Minor burns can be caused by any number of factors, from sunburns to spilling hot soup on yourself. Regardless of the case, these injuries all have one thing in common: They need to be treated properly to ensure they heal right. For minor burns, this treatment is usually rather simple. If the burn is more severe, however, more advanced treatment, and even professional medical attention, may be required.
There are a few ways to know whether or not the burn is major or minor. A first-degree burn only affects the surface of the skin and will cause the skin to turn red, swell and become painful. Second-degree burns can also be considered minor burns in some cases. These types of injuries are indicated by blistering.
A major burn does require medical attention. Always seek medical attention if your burn is larger than two inches, is caused by fire, chemicals or electricity, or is on your:
Hand or foot
Groin or buttocks
Hip, knee or ankle
Wrist, elbow or shoulder
Clean Before Dressing
In the event of a burn, remove any clothing bear the wound that’s not stuck to it. Then, use cool water (NOT ice) to lower the temperature of the burned area; using ice or too cold of water can cause further damage. If possible, hold the wound under cool water for 10 to 15 minutes. Alternatively, you can place a clean, wet cloth on the burn to cool it.
Once you’ve cooled down the burn, you should be able to identify its severity. If it’s a major burn, seek medical attention. Otherwise, gently clean the injury with mild soap and water. Take care not to break blisters, as this can cause infection. Then, apply an ointment like aloe vera or petroleum jelly (not any kind of lotion, cream or butter) to relieve the pain and protect the wound from infection.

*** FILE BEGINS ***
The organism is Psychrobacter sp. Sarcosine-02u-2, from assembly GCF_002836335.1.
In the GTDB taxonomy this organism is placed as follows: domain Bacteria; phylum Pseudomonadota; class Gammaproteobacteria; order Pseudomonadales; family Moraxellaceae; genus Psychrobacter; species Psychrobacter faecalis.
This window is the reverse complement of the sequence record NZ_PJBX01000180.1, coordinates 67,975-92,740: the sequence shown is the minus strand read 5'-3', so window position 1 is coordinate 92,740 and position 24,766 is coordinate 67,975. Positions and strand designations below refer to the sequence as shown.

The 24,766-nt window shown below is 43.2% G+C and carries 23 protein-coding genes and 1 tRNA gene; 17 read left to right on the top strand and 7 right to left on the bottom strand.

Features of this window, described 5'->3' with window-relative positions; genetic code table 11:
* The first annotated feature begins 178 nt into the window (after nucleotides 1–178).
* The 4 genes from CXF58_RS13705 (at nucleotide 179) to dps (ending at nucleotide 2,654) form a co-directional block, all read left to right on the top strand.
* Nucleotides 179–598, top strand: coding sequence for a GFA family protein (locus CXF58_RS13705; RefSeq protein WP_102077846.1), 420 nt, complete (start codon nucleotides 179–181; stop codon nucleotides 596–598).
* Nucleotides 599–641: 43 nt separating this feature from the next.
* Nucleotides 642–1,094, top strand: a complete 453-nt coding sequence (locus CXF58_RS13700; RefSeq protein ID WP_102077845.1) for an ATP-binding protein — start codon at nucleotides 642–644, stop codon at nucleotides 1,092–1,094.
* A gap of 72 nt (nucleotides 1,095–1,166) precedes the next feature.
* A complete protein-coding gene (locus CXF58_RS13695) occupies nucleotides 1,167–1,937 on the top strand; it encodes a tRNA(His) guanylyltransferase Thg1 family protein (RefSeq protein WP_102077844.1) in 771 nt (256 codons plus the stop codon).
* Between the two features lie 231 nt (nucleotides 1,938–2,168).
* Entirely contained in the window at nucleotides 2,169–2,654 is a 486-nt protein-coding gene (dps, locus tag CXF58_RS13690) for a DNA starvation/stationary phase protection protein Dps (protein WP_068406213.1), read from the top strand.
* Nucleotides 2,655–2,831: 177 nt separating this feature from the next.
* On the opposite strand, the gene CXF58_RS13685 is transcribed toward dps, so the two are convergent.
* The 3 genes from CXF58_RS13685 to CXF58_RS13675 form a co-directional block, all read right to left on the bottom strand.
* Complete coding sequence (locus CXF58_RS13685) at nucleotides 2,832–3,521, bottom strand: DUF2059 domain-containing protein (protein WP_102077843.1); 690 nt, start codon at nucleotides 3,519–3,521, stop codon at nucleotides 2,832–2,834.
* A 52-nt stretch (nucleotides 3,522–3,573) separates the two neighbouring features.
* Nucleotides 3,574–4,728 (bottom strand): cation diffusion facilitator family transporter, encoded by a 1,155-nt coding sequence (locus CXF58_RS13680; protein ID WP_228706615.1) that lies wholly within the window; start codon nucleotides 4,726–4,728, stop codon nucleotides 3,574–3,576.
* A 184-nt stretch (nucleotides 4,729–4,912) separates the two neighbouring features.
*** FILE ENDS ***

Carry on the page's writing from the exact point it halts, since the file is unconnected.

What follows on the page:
Dressing the Burn
If the burn is in a location that may face regular rubbing, touching or pressure, it may be a good idea to dress it. Use a sterile, non-stick pad, optionally with ointment, and lightly tape it or wrap it over the burn. Ensure the pad is not one that sheds fibers, as these fibers can get caught by the burn --- causing further pain and complications. You should change this dressing once every day.
As the wound heals over the next few days to a few weeks, depending on the severity and type of burn, it will likely itch. Be sure to avoid scratching, as that can break the skin. If needed, take over-the-counter medications, like acetaminophen or ibuprofen, to help control the pain. If you notice the pain getting worse, you get a fever, there is oozing or pus or there are other signs of infection, seek medical attention immediately.
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